DISCUSSION

         RSM argues that dismissal is warranted for all claims in the Complaint except the first cause of action for professional negligence.[49] Thus, RSM moves to dismiss the following claims:

• breach of contract;
• breach of the implied covenant of good faith and fair dealing;
• fraudulent misrepresentation;
• fraudulent non-disclosure;
• estoppel; and
• unjust enrichment.

         Each of these claims will be discussed in turn, with the breach of contract claim and breach of the implied covenant of good faith and fair dealing claim (collectively, the “Contract Claims”) discussed together.

         The Contract Claims

         RSM raises two challenges to the Contract Claims. First, RSM argues that the Contract Claims are redundant, and that because the breach of the implied covenant claim is based on the same conduct as the breach of contract claim, the implied covenant claim must be dismissed.[50]Second, RSM argues that the Contract Claims “sound in tort” and should be dismissed because the professional negligence claim “arise[s] from identical alleged operative facts and duties[.]”[51]Both of these arguments are incorrect.

         First, viewing the allegations in the Complaint in the light most favorable to the nonmovant, ClearOne, the Contract Claims are not redundant. That is, the breach of contract claim and the breach of implied covenant claim may be reasonably viewed to be based on separate grounds. ClearOne's breach of contract claim may be reasonably read to be based on RSM's alleged failure to provide auditing services according to the express provisions found in the Agreements, while ClearOne's breach of implied covenant claim may be reasonably read to be based on implied duties not expressly contained within the Agreements such as the Independence Duty, the Internal Controls Duty, the Conflict Check Duty, and the Timely Notice Duty.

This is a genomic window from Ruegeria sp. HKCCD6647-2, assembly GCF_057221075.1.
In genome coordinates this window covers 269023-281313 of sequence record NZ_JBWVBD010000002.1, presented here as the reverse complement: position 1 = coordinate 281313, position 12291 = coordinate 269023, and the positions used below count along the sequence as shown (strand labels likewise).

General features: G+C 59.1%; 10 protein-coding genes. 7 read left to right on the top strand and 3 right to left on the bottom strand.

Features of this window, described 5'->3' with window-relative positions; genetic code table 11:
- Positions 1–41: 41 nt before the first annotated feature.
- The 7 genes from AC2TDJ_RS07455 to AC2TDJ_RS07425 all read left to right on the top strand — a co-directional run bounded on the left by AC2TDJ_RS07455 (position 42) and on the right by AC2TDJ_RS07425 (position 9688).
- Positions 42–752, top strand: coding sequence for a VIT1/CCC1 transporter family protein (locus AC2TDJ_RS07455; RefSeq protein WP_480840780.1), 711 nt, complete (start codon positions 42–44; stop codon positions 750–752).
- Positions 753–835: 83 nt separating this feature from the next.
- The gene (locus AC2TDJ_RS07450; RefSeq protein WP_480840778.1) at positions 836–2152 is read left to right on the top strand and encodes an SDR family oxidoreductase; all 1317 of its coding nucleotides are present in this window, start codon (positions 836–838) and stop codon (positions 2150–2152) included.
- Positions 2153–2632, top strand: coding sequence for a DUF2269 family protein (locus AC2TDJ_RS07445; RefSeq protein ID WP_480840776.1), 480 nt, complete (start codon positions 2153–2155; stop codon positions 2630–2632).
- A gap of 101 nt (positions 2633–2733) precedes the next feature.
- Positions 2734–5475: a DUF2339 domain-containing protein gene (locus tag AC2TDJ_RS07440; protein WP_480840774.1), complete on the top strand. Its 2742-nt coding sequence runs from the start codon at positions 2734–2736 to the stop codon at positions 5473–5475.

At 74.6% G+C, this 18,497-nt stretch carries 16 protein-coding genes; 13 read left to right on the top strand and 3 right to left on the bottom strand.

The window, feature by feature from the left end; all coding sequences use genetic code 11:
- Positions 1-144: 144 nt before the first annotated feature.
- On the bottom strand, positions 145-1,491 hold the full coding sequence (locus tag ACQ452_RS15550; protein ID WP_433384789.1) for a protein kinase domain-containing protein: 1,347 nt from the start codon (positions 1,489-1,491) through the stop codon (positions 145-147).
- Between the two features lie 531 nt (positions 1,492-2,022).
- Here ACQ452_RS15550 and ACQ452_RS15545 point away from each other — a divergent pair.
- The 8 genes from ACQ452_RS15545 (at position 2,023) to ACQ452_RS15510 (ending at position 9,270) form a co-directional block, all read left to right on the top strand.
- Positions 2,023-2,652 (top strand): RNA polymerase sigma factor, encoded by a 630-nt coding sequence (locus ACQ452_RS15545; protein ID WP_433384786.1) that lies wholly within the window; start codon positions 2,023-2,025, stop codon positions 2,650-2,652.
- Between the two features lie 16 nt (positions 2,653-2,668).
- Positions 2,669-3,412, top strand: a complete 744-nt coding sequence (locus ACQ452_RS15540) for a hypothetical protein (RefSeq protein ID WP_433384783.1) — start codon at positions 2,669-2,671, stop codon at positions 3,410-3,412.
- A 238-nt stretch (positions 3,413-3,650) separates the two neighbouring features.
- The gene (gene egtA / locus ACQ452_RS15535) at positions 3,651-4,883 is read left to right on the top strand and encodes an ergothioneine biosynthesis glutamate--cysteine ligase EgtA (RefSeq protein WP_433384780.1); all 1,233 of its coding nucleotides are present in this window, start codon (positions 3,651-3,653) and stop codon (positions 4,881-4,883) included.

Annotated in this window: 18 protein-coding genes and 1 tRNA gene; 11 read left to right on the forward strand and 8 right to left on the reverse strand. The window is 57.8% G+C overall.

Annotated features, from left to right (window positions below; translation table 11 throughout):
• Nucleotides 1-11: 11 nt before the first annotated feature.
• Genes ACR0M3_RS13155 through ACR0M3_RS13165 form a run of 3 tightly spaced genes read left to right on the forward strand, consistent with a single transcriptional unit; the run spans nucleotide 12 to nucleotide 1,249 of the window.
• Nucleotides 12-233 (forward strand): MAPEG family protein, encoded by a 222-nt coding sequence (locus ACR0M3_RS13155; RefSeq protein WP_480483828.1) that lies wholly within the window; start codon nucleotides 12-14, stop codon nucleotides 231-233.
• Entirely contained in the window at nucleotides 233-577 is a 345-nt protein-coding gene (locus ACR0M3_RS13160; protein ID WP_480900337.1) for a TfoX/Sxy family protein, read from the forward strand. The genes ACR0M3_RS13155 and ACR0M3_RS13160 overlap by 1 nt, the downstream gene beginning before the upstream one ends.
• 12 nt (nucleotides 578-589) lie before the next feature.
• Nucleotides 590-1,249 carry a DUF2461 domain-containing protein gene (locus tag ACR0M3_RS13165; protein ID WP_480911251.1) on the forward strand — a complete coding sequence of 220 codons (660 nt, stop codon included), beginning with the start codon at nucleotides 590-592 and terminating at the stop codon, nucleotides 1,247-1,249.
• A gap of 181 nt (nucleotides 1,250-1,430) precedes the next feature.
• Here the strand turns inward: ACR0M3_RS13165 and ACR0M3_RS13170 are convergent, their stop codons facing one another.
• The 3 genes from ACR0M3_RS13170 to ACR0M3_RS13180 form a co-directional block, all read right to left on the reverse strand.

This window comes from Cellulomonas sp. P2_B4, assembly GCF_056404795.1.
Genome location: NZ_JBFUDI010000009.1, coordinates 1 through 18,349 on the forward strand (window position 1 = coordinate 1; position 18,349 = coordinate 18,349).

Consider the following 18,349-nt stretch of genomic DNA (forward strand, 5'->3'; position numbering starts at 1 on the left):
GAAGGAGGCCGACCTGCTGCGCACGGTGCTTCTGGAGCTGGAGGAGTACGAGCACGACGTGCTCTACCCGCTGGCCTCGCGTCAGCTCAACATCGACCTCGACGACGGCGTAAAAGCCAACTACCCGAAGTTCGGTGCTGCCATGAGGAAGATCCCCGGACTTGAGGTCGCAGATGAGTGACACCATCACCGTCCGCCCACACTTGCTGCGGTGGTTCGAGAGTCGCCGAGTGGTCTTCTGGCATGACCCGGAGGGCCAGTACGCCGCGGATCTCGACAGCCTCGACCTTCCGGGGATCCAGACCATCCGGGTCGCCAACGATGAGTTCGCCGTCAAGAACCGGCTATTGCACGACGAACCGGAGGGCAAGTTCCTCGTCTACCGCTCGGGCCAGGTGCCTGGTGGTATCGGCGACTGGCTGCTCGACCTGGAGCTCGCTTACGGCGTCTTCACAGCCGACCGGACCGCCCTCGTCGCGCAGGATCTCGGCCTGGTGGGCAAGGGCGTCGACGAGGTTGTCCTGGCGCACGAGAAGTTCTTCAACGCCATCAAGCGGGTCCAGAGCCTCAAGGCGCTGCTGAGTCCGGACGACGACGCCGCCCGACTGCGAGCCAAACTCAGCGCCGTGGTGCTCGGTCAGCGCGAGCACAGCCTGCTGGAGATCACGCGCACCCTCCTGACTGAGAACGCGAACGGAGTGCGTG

Second, while the professional negligence claim sounds in tort, the Contract Claims can be read as sounding in contract, not in tort. Accordingly, the Contract Claims can be viewed as non-duplicative of the professional negligence claim.

         RSM correctly notes that there is some overlap in the Complaint regarding the alleged conduct to support each of these three claims.[52] Ultimately, to prevail on these claims, ClearOne will be required to provide evidence to support these allegations. But at this stage of litigation, where allegations are presumed to be true and are construed in the light most favorable to ClearOne, ClearOne has sufficiently alleged separate claims. Therefore, RSM's arguments for dismissing the Contract Claims are incorrect.